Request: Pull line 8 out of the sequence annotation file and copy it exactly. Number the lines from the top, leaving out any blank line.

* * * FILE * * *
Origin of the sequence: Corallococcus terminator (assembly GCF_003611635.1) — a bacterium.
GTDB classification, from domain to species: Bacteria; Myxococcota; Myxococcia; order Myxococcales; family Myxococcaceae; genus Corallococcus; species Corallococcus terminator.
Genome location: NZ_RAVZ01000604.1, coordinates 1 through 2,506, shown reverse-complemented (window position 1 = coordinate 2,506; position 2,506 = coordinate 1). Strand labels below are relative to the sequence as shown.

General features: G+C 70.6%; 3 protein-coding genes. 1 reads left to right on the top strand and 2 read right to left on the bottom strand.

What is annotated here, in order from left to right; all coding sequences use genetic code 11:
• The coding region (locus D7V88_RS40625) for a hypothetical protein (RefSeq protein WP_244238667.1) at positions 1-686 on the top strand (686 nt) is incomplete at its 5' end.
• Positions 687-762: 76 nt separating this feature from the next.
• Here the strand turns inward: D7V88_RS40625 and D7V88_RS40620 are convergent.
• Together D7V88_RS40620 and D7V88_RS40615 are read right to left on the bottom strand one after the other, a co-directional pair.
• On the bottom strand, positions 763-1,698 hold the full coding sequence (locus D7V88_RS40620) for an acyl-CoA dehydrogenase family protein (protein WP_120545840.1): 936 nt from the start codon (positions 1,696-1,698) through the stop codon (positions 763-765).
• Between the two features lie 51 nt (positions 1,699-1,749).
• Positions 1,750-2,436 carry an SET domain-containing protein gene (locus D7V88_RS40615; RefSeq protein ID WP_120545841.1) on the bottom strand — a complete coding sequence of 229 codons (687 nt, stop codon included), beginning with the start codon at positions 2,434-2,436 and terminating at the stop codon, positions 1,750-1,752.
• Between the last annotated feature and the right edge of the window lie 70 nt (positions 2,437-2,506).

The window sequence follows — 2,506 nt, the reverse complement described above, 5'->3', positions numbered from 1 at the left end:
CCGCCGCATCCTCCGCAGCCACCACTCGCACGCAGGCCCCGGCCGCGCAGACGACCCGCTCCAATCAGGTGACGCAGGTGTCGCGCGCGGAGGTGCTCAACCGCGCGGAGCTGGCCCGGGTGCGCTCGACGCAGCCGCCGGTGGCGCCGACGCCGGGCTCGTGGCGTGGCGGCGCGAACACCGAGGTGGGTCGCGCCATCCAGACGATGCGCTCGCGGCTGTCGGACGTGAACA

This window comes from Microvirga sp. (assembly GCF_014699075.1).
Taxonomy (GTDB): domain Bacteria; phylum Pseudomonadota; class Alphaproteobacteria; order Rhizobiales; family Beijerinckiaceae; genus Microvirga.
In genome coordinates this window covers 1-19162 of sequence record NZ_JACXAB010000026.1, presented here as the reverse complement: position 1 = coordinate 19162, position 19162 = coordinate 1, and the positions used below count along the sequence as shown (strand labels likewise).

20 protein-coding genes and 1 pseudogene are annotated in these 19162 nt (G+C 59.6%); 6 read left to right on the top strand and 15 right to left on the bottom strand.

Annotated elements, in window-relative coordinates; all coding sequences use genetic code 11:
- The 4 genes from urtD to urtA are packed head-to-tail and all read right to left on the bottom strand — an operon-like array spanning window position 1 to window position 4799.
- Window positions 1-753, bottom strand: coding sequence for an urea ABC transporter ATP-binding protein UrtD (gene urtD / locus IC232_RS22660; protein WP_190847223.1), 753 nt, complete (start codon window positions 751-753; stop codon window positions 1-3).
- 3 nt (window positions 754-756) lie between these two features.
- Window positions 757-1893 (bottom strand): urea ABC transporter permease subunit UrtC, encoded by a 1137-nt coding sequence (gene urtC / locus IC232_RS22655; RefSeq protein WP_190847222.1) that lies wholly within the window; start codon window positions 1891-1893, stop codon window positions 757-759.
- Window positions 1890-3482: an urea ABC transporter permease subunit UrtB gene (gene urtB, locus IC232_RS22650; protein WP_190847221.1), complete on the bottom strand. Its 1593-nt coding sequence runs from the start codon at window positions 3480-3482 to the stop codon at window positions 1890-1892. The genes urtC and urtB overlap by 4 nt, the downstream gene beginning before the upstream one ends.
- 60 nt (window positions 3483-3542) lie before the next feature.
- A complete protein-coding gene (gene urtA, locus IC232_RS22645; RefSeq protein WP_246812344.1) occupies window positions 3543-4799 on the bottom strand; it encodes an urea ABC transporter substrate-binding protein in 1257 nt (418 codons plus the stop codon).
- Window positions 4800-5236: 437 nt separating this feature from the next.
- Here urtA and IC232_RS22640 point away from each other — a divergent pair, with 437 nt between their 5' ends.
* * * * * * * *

• Here the strand turns inward: D7V88_RS40625 and D7V88_RS40620 are convergent.